UPDATE: The FDA has created a Consumer Update to provide information for consumers to help protect themselves, as well as a new Lung Illnesses Associated with Use of Vaping Products webpage to provide an overview of these incidents and FDA’s actions to date, as well as recommendations for consumers, healthcare providers, and state health departments.
The Centers for Disease Control and Prevention (CDC) and the Arkansas Department of Health (ADH) is urging clinicians to report possible cases of unexplained vaping-associated pulmonary illness to ADH.
As of August 27, 2019, 215 possible cases of vaping-associated pulmonary illness and one death were reported to CDC from 25 states across the nation. Arkansas currently has four suspected cases under investigation. Per CDC, patients presented with respiratory symptoms including cough, shortness of breath, and fatigue. Symptoms worsened over a period of days or weeks before admission to the hospital. Other symptoms reported by some patients included fever, chest pain, weight loss, nausea, and diarrhea. Some patients experienced progressive respiratory compromise requiring mechanical ventilation but subsequently improved with corticosteroids. All patients reported “vaping” (i.e., use of e-cigarette devices to aerosolize substances for inhalation) in the weeks and months prior to hospital admission.
Clinicians should always inquire about potential drug (legal and illicit) use as part of a general history. When patients present with respiratory or pulmonary illness, especially of unclear etiology, clinicians should ask about the use of e-cigarette products (devices, liquids, refill pods and/or cartridges), hookahs, or “vaping”. If possible, inquire about the types of drugs (legal or illicit) used and methods of drug use (e.g., smoking, “vaping”).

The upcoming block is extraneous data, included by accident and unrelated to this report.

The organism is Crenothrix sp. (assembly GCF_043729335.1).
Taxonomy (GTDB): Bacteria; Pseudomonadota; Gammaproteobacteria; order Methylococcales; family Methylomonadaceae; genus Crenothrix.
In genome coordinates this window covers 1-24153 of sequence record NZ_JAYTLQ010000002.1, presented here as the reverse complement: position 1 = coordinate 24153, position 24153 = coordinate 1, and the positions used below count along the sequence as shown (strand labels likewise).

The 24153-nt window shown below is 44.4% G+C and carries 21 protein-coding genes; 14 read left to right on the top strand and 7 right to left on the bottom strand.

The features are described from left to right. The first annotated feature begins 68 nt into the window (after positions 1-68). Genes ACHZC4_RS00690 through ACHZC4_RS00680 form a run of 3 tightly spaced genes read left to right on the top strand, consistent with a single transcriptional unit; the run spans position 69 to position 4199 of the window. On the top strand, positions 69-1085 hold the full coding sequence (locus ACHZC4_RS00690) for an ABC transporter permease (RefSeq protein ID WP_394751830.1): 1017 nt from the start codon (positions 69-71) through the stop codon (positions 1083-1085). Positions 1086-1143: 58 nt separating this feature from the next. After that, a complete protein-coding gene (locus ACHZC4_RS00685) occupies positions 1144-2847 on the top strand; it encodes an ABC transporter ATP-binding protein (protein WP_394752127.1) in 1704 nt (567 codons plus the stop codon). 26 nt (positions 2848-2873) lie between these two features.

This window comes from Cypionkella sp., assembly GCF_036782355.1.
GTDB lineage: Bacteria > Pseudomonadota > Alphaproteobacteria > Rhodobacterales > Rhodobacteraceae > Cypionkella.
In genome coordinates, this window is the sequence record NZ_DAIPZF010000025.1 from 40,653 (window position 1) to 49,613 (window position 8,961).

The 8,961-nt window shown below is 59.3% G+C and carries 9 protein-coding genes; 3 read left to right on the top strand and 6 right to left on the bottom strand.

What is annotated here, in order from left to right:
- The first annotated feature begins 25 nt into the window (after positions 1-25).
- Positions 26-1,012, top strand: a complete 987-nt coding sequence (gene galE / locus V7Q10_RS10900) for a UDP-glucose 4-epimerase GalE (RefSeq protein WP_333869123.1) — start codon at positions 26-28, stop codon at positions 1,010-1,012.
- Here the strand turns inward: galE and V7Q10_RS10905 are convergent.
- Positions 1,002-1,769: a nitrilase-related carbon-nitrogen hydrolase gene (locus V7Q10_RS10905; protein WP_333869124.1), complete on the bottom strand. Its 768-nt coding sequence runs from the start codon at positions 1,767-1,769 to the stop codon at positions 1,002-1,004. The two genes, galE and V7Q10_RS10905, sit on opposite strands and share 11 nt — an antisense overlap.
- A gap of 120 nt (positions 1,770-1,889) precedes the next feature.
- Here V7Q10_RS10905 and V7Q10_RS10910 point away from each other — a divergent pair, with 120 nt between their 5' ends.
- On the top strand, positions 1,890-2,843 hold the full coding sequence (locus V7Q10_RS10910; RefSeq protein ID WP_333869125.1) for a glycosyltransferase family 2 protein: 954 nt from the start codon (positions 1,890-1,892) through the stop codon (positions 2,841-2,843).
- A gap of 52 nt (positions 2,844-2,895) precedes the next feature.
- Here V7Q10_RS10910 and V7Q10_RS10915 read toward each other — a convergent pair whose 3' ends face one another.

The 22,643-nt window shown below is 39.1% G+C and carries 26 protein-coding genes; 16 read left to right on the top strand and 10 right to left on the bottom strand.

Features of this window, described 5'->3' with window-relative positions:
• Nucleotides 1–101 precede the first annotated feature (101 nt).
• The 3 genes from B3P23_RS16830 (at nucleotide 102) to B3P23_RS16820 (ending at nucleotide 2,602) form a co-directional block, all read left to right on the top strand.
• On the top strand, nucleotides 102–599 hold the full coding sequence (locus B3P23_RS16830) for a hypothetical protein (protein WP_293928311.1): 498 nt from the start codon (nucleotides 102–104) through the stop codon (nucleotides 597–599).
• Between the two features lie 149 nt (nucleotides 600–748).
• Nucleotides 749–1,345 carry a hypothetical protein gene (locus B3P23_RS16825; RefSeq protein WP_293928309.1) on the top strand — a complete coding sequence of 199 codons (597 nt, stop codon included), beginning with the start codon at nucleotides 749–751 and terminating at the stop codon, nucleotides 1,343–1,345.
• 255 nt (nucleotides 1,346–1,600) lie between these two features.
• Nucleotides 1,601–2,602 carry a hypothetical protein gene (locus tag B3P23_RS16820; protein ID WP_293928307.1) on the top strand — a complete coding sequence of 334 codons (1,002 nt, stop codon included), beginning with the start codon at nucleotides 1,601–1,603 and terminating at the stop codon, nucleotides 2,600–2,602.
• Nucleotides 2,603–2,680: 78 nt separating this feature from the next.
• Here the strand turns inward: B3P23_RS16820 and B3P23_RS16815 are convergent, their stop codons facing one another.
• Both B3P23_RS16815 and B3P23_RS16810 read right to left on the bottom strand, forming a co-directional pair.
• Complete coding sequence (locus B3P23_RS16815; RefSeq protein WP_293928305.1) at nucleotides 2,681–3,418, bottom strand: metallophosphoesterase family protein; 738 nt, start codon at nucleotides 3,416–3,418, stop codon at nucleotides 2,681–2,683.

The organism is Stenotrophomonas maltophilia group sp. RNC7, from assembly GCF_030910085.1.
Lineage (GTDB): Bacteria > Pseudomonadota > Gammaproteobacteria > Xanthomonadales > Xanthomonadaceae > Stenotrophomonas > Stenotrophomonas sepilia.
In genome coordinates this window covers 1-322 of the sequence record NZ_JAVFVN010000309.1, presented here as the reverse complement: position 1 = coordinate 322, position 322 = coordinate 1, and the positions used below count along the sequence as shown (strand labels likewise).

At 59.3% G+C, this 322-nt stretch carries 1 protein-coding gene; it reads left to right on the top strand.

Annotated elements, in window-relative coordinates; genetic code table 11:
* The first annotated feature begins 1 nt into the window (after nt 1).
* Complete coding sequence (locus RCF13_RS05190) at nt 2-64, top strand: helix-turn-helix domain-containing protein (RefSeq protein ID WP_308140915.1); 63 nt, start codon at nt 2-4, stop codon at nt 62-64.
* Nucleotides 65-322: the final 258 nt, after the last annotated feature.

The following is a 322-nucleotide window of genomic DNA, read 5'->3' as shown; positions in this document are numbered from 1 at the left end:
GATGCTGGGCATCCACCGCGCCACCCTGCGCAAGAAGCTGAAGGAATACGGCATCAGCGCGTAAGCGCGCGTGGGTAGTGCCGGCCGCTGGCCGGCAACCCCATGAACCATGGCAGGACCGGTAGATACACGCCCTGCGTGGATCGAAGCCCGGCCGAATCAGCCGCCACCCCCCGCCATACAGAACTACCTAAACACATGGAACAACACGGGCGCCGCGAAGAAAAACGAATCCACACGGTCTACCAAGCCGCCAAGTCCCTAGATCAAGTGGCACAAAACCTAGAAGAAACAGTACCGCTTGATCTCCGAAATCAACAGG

If an e-cigarette product is suspected as a possible etiology of a patient’s illness, it is important to inquire what type of product as well as if the patient is:
- using commercially available devices and/or liquids (i.e. bottles, cartridges or pods);
- sharing e-cigarette products (devices, liquids, refill pods and/or cartridges) with other people;
- re-using old cartridges or pods (with homemade or commercially bought products); or
- heating the drug to concentrate it and then using a specific type of device to inhale the product (i.e., “dabbing”).
Healthcare providers should also ask patients about any retained product, including devices and liquids, in order to ascertain availability for possible testing, which may be coordinated by the ADH.
ADH is working with CDC and their epidemiological and laboratory investigations team by facilitating information sharing, and requesting assistance in the development of data collection tools and health communication materials, and identifying options to facilitate laboratory testing of vaping products and solutions.
Clinicians who become aware of cases similar to those described above are encouraged to report them to ADH Outbreak Response at 501-537-8969. ADH will be tracking cases, and clinician assistance is appreciated to help determine the scope and cause of this disease cluster.
For more information on vaping in schools, check out our August edition of the Journal.